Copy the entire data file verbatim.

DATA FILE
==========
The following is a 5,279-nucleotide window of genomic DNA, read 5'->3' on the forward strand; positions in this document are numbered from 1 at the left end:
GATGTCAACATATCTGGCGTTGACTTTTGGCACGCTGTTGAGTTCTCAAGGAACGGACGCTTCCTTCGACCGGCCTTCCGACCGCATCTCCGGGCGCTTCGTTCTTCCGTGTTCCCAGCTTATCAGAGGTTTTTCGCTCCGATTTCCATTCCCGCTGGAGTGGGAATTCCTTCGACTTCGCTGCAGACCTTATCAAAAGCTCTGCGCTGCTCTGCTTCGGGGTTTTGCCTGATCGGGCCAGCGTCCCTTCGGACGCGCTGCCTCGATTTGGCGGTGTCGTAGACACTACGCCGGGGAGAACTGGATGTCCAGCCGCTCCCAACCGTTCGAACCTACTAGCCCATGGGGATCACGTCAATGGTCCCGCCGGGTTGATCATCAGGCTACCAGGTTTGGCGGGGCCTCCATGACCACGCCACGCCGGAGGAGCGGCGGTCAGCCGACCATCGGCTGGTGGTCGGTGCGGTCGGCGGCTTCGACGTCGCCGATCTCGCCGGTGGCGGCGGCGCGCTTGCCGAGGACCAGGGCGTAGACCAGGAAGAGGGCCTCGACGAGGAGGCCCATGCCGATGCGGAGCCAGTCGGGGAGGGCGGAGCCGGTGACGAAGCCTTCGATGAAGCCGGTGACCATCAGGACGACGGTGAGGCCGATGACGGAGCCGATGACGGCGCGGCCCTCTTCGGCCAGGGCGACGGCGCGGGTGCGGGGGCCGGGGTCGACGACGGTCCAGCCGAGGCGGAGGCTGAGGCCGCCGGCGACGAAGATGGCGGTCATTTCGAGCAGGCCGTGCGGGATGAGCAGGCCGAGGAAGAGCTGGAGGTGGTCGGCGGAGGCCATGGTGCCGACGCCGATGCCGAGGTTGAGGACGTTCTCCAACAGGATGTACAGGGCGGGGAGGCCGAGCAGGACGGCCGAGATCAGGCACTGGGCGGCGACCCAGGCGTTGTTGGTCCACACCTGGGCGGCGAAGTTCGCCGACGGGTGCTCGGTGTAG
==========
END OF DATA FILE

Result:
The following is a 5,279-nucleotide window of genomic DNA, read 5'->3' on the forward strand; positions in this document are numbered from 1 at the left end:
GATGTCAACATATCTGGCGTTGACTTTTGGCACGCTGTTGAGTTCTCAAGGAACGGACGCTTCCTTCGACCGGCCTTCCGACCGCATCTCCGGGCGCTTCGTTCTTCCGTGTTCCCAGCTTATCAGAGGTTTTTCGCTCCGATTTCCATTCCCGCTGGAGTGGGAATTCCTTCGACTTCGCTGCAGACCTTATCAAAAGCTCTGCGCTGCTCTGCTTCGGGGTTTTGCCTGATCGGGCCAGCGTCCCTTCGGACGCGCTGCCTCGATTTGGCGGTGTCGTAGACACTACGCCGGGGAGAACTGGATGTCCAGCCGCTCCCAACCGTTCGAACCTACTAGCCCATGGGGATCACGTCAATGGTCCCGCCGGGTTGATCATCAGGCTACCAGGTTTGGCGGGGCCTCCATGACCACGCCACGCCGGAGGAGCGGCGGTCAGCCGACCATCGGCTGGTGGTCGGTGCGGTCGGCGGCTTCGACGTCGCCGATCTCGCCGGTGGCGGCGGCGCGCTTGCCGAGGACCAGGGCGTAGACCAGGAAGAGGGCCTCGACGAGGAGGCCCATGCCGATGCGGAGCCAGTCGGGGAGGGCGGAGCCGGTGACGAAGCCTTCGATGAAGCCGGTGACCATCAGGACGACGGTGAGGCCGATGACGGAGCCGATGACGGCGCGGCCCTCTTCGGCCAGGGCGACGGCGCGGGTGCGGGGGCCGGGGTCGACGACGGTCCAGCCGAGGCGGAGGCTGAGGCCGCCGGCGACGAAGATGGCGGTCATTTCGAGCAGGCCGTGCGGGATGAGCAGGCCGAGGAAGAGCTGGAGGTGGTCGGCGGAGGCCATGGTGCCGACGCCGATGCCGAGGTTGAGGACGTTCTCCAACAGGATGTACAGGGCGGGGAGGCCGAGCAGGACGGCCGAGATCAGGCACTGGGCGGCGACCCAGGCGTTGTTGGTCCACACCTGGGCGGCGAAGTTCGCCGACGGGTGCTCGGTGTAG